September 12-16, 2017
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SAND International Festival is an investigating and explorative festival which is programmed with basis in a theme. The working title for the 2017 edition of the festival is “On the run”. The 2017 festival focus is the ongoing refugee crisis and how this situation affects our lives and society, and social challenges in the lives of children and young people.
Art and society are tied together in a closely knit web. Historically art has, alongside science and philosophy, contributed in considerable extent to human knowledge and insight. It provides a place in which we can come to a founding realization of who we are and how we want to be towards ourselves and others. The process is also reverse: Society and the aspects that throughout the ages have put their mark on it, have always nurtured inspiration and creativity for artists and the art they create. Therefore, artists are able, through the aesthetic means they have at hand, to give us another entryway to reflect upon the society in which we live.
Art can create a space for reflection, personal processing and cognition. Art can function as a contrast to the society around us – it can provoke and challenge established conventions. Art can also provide a meeting place for us humans.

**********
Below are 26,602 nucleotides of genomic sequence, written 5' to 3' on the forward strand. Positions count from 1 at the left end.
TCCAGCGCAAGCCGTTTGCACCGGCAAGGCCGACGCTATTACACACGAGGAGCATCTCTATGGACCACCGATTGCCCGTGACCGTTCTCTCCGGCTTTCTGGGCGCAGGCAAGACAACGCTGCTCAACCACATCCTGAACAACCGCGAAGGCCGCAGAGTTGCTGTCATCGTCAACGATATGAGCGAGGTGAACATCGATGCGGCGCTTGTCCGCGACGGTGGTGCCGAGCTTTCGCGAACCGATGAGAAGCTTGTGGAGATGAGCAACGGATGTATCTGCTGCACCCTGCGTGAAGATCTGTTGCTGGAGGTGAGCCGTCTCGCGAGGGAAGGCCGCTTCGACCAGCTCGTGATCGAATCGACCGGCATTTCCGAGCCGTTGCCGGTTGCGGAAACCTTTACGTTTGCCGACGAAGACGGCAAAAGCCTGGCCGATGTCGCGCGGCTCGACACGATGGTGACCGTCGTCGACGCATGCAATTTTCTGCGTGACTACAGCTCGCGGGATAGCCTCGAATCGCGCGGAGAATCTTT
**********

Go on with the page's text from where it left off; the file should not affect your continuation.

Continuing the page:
During the festival week, we seek to challenge the relationship between performing arts and society, with a specific focus on the relationship between performing arts and children and young people, through performances, seminars, and workshops. We want to open up for debating questions like: Which children and young people are depicted on stage? Whose stories are presented for children and young people on the contemporary scene in Norway? And who are able to participate in the public debate, both through art and via other channels? How can art become a meeting place for different cultures? And what happens with art as a result? What is political theatre for children and young people? How far can, or should, art stretch to control, inform, and manipulate a young audience? What ethical and moral responsibilities rest on artists in the meeting with a young audience? How can art contribute to personal processing and cognition, especially for the young? And what does that do with our and the children’s understanding of art?